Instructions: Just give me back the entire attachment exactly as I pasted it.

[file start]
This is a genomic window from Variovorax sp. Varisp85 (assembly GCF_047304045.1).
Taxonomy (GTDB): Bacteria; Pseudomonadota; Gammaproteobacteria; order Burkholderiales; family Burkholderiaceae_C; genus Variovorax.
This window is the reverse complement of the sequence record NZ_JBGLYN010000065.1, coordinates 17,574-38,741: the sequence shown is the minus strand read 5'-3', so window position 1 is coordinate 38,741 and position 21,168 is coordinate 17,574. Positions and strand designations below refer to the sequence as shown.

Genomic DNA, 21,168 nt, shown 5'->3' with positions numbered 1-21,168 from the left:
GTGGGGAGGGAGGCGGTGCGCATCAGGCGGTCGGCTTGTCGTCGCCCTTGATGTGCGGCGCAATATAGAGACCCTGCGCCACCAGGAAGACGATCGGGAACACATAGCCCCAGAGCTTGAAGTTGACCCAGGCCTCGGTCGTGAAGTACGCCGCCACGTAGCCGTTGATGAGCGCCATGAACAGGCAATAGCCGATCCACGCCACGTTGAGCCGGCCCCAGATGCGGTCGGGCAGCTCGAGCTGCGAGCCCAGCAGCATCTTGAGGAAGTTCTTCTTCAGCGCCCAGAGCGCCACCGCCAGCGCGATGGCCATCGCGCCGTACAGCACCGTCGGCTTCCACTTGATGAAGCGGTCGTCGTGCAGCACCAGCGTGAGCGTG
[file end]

This is a genomic window from Variovorax sp. Varisp85 (assembly GCF_047304045.1).
Taxonomy (GTDB): Bacteria; Pseudomonadota; Gammaproteobacteria; order Burkholderiales; family Burkholderiaceae_C; genus Variovorax.
This window is the reverse complement of the sequence record NZ_JBGLYN010000065.1, coordinates 17,574-38,741: the sequence shown is the minus strand read 5'-3', so window position 1 is coordinate 38,741 and position 21,168 is coordinate 17,574. Positions and strand designations below refer to the sequence as shown.

Genomic DNA, 21,168 nt, shown 5'->3' with positions numbered 1-21,168 from the left:
GTGGGGAGGGAGGCGGTGCGCATCAGGCGGTCGGCTTGTCGTCGCCCTTGATGTGCGGCGCAATATAGAGACCCTGCGCCACCAGGAAGACGATCGGGAACACATAGCCCCAGAGCTTGAAGTTGACCCAGGCCTCGGTCGTGAAGTACGCCGCCACGTAGCCGTTGATGAGCGCCATGAACAGGCAATAGCCGATCCACGCCACGTTGAGCCGGCCCCAGATGCGGTCGGGCAGCTCGAGCTGCGAGCCCAGCAGCATCTTGAGGAAGTTCTTCTTCAGCGCCCAGAGCGCCACCGCCAGCGCGATGGCCATCGCGCCGTACAGCACCGTCGGCTTCCACTTGATGAAGCGGTCGTCGTGCAGCACCAGCGTGAGCGTG